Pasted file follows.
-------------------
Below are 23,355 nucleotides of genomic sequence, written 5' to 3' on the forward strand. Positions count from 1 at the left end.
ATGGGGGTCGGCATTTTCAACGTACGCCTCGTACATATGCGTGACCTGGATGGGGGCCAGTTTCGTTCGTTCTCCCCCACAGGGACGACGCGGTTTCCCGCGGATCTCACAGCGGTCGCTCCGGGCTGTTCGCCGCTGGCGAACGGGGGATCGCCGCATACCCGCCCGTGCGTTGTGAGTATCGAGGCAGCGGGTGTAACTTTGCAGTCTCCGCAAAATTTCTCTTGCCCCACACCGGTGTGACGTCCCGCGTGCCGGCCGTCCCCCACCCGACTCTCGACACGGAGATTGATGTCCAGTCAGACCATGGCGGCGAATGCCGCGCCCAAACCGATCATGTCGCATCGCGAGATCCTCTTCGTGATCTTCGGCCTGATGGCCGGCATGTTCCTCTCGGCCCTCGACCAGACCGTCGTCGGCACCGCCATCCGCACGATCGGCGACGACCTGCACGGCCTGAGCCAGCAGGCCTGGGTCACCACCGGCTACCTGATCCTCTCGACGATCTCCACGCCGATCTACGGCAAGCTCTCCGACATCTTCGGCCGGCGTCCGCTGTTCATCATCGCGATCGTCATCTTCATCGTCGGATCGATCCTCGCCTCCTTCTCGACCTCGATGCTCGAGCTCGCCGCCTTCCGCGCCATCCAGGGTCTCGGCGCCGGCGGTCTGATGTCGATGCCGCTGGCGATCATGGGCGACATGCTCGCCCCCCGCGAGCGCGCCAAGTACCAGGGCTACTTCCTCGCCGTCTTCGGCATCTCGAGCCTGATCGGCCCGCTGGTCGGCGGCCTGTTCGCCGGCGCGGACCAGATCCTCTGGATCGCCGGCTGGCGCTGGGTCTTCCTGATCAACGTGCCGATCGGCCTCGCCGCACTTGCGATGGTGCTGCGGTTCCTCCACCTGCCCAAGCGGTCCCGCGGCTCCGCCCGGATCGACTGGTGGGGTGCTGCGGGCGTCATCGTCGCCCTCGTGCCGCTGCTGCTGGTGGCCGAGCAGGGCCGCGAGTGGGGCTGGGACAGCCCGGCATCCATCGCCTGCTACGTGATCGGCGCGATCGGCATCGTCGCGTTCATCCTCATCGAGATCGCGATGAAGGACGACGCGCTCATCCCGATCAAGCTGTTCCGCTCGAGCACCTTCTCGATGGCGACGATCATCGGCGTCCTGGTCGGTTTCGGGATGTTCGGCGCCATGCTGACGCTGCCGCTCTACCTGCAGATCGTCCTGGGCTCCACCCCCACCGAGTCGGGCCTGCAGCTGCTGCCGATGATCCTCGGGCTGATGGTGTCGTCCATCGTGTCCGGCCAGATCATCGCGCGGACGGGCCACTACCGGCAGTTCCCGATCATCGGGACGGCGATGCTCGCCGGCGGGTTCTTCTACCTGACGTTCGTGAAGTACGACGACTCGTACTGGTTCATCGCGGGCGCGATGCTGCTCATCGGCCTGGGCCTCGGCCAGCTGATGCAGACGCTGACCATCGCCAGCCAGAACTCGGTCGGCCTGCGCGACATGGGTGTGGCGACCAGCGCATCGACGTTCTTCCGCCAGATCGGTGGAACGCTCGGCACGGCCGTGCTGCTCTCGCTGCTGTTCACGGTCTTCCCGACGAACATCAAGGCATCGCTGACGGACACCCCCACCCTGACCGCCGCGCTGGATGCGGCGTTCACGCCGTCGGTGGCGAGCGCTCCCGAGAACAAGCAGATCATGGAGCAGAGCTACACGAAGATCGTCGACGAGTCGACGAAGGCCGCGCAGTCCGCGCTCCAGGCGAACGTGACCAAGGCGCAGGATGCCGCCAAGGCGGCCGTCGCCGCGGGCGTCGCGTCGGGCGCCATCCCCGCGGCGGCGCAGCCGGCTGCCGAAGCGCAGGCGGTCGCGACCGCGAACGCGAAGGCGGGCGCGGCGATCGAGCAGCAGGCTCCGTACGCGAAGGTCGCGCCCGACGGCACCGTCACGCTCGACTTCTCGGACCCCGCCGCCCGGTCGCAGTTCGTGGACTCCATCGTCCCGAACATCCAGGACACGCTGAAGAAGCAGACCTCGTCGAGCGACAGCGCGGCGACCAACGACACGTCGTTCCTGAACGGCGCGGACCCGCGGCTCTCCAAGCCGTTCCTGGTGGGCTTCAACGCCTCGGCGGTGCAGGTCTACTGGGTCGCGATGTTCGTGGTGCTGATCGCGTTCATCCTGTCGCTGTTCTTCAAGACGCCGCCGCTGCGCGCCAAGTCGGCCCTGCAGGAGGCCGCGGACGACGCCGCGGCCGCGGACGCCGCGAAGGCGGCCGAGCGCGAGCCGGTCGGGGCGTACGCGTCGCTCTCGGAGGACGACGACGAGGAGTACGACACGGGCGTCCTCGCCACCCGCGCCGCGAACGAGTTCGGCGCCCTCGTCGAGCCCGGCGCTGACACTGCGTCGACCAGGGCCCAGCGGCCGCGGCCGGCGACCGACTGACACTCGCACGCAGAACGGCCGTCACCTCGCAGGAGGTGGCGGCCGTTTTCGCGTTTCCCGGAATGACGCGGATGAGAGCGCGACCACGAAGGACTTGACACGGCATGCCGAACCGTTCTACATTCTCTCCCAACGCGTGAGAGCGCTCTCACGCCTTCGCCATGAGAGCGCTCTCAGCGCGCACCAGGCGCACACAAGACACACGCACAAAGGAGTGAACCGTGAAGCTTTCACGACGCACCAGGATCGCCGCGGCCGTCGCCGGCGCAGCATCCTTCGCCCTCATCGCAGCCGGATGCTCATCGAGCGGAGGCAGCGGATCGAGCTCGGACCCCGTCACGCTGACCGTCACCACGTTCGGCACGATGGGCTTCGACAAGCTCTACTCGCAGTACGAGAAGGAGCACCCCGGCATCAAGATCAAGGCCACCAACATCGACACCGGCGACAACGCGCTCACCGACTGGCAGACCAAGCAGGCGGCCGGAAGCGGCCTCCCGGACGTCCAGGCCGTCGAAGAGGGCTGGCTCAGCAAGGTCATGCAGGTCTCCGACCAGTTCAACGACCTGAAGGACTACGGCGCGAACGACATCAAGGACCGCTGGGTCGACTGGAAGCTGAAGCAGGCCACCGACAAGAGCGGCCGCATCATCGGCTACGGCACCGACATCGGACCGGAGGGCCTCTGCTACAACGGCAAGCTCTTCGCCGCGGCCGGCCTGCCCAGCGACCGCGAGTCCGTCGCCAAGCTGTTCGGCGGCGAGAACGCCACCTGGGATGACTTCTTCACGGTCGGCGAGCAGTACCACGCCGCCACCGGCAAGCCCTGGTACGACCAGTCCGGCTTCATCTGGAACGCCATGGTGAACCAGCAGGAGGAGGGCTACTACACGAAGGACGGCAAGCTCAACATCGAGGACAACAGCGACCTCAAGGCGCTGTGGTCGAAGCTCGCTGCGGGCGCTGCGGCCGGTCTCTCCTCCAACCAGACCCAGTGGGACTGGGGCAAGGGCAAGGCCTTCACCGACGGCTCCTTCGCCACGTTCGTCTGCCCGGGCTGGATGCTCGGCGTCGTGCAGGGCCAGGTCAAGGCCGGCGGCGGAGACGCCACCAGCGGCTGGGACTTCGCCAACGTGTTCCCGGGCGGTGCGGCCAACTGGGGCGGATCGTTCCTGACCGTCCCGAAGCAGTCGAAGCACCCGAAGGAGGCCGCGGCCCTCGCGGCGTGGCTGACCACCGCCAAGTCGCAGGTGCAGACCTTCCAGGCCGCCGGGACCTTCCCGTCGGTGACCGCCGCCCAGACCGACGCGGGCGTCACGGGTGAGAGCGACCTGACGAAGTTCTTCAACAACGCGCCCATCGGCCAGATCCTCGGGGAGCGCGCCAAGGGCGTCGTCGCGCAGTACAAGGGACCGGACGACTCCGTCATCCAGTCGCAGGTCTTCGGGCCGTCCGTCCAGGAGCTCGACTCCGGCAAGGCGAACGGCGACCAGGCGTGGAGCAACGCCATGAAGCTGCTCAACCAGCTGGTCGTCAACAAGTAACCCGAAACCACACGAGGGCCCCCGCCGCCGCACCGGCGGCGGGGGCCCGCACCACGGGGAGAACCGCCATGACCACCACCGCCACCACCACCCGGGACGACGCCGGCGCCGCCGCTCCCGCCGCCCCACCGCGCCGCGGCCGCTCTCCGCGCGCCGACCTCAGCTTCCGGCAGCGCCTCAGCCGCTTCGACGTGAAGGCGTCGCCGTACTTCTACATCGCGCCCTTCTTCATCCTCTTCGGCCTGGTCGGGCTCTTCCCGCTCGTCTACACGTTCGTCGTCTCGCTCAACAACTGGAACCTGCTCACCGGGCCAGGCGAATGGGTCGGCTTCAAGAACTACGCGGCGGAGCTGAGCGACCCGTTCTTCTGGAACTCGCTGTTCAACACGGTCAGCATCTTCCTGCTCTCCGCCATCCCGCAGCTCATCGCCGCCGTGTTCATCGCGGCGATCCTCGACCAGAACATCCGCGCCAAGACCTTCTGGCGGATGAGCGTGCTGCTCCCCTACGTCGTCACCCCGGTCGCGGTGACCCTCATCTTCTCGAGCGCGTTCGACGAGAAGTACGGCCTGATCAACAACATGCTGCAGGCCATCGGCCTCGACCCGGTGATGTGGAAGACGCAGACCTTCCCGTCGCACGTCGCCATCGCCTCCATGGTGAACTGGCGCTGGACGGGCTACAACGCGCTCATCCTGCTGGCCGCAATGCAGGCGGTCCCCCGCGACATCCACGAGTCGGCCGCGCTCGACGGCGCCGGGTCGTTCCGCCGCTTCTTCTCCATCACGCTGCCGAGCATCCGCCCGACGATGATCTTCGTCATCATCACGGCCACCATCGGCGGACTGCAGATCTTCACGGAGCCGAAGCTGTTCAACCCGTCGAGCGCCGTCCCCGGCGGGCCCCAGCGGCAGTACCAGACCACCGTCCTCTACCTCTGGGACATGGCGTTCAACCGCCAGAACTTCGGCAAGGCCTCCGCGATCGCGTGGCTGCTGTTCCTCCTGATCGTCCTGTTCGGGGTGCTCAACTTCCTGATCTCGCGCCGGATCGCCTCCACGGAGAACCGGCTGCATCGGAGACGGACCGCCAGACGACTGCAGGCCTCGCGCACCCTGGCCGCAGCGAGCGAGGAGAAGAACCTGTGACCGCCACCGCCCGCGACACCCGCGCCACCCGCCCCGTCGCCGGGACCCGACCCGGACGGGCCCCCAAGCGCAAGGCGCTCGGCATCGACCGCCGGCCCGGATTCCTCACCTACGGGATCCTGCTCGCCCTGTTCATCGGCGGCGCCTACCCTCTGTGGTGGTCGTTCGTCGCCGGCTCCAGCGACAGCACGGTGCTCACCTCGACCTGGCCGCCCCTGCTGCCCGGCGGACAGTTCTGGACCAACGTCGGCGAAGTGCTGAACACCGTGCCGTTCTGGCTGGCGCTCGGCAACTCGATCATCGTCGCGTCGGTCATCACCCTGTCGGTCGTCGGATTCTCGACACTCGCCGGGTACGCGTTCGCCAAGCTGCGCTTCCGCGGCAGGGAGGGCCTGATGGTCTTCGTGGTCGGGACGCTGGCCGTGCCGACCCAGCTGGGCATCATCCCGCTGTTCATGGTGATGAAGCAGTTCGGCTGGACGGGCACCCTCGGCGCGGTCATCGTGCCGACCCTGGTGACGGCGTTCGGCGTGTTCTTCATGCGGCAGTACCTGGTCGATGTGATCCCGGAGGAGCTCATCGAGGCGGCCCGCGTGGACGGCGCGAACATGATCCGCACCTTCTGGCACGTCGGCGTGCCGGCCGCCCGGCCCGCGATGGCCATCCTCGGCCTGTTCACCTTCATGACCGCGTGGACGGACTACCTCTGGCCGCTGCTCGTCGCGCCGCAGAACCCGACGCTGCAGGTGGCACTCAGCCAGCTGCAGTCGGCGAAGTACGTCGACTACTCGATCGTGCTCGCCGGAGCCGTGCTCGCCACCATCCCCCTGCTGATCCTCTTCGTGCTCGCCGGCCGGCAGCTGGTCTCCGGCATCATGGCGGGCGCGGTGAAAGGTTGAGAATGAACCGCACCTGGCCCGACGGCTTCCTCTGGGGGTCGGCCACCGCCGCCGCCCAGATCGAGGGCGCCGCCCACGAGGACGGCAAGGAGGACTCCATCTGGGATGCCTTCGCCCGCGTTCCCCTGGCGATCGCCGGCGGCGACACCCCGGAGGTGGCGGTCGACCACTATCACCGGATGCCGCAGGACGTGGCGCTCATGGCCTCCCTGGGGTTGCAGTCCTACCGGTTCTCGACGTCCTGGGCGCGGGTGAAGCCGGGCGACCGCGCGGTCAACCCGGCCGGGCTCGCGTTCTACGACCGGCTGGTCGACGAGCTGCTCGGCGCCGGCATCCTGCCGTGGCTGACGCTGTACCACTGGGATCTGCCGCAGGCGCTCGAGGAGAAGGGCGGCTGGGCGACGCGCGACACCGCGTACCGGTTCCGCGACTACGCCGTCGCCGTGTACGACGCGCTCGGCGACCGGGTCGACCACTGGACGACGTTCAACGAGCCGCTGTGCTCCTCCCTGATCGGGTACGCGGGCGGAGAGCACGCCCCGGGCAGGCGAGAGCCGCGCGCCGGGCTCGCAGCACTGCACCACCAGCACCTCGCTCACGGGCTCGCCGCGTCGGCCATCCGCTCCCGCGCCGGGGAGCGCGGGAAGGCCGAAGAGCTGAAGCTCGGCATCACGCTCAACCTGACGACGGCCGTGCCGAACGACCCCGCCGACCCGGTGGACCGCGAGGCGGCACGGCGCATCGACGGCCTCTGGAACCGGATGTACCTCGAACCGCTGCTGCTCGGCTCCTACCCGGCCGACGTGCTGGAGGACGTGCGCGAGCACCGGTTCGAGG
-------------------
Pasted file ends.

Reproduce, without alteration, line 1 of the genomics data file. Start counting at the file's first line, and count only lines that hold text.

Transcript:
Below are 23,355 nucleotides of genomic sequence, written 5' to 3' on the forward strand. Positions count from 1 at the left end.